6.  You can and will make a difference if you make an effort.  Everyone has a unique talent to bring to the table and can be moved to do extraordinary things in the right environment.    There are literally thousands of ways to begin.  Browse the pages of the Take Action Now Index.  There is a key place for you as a volunteer.  

 

7.  Discover Your Passion: The World really needs your help.  Never have we faced such mind-bending local and global challenges, and there are so many great organizations working hard to make the world right.  With a bit of research, you may even find a passion you never knew existed.  There are no excuses not to get involved.

 

Action Now Network strives to be a resource that makes it easy to give back, to connect to organizations and others who are making a difference.  Commit just an hour or two a week and get ready to be inspired.   The future of our planet hangs in the balance and there is no time to waste.  Find your social justice passion. Join the movement.  Our future and our world depend on you. 

 

Sheila Wasserman

Action Now Network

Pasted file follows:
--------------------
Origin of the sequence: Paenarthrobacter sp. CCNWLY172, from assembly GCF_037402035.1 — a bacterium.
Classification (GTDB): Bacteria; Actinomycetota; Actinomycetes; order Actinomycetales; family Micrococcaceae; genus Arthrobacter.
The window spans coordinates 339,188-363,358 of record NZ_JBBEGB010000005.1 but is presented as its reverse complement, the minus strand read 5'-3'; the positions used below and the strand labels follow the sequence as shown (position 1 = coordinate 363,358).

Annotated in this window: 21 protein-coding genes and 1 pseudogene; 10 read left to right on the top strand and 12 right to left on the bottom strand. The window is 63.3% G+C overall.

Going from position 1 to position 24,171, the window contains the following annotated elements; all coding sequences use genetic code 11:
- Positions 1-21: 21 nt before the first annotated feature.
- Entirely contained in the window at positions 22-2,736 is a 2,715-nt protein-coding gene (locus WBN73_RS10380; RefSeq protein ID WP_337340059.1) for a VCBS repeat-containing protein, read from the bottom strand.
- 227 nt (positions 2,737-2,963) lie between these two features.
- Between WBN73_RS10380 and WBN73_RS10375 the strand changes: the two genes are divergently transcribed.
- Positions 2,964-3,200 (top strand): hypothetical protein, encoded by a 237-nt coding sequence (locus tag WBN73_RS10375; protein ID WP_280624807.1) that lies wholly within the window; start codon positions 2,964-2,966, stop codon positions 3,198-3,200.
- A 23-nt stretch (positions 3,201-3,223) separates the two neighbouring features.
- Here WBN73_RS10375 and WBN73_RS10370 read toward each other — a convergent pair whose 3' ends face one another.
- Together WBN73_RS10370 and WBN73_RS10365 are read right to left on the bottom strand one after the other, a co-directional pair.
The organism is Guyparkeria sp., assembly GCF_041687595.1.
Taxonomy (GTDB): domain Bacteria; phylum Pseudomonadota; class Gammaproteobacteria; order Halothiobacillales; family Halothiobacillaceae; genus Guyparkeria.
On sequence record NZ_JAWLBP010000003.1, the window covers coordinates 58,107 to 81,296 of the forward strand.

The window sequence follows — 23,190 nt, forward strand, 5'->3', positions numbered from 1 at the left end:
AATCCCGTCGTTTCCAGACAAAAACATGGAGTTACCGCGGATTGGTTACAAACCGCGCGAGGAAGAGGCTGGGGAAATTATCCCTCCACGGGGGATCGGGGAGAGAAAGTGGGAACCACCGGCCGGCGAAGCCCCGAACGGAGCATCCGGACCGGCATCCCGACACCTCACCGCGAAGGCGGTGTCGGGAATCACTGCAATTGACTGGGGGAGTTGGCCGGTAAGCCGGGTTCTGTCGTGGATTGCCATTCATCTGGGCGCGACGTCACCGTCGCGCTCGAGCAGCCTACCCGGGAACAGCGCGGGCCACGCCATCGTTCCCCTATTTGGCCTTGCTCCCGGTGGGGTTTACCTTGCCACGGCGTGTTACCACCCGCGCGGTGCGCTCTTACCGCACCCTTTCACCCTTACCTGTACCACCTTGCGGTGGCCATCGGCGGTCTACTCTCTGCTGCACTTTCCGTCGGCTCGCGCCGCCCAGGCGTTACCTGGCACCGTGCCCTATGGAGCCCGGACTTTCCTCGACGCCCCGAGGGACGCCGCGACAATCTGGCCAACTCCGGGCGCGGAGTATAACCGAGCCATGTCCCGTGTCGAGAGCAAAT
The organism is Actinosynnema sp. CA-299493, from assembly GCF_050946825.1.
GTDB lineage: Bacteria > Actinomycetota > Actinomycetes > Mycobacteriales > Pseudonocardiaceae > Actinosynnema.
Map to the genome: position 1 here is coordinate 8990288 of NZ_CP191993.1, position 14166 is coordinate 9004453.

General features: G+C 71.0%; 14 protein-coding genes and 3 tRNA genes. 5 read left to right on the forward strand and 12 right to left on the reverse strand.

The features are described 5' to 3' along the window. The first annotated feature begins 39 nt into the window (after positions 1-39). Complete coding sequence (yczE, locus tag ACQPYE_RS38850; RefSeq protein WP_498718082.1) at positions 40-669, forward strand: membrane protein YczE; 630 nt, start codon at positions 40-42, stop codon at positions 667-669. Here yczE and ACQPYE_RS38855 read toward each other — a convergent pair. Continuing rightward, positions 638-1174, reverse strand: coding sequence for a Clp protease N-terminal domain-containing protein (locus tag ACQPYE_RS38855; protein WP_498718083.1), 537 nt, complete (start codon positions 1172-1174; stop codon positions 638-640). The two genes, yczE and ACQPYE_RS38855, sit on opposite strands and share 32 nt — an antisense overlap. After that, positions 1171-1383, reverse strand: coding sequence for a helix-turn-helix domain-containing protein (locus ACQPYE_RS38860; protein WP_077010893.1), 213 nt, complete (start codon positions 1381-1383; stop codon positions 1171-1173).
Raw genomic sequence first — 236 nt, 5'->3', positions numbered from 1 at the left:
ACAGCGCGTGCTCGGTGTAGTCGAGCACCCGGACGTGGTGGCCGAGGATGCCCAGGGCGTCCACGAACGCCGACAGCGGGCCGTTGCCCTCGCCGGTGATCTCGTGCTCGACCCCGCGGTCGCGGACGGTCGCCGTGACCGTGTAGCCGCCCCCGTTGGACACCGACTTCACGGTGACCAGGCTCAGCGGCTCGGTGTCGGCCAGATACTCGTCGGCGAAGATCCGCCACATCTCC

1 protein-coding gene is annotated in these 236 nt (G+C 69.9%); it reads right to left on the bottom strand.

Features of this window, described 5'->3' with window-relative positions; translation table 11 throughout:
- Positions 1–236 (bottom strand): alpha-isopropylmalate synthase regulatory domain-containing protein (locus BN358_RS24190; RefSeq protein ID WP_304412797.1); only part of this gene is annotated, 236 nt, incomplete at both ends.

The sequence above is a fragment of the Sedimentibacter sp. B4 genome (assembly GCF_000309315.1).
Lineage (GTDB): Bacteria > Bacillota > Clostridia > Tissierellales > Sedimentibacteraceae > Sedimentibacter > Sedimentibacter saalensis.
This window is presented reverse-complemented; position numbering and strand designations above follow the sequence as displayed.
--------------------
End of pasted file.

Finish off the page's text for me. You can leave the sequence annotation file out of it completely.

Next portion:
See how volunteering 

can save your life!


 

We are  looking for active participation from you in our website.   If you have something to say about a social justice issue or a volunteer experience of your own, send us an article and it could get published on the home page.   If you’re a student, you could win an Ipod Touch  for your efforts! 

 

 [1] http://health.usnews.com/usnews/health/articles/ 070507/7health.volunteer.htm;

http://www.publicnet.co.uk/news/2008/09/02/study-shows-volunteering-improves-health-and-well-being/

[2] http://www.worldvolunteerweb.org/fileadmin/docdb/ pdf/2007/07_0506_USAbenefits_health.pdf

[3] Apple is not a participant in or sponsor of this promotion.

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Older Americans In Poverty: A Snapshot

Tuesday, May 11th, 2010

By Ellen O'Brien, Ke Bin Wu and David Baer

AARP PUBLIC POLICY INSTITUTE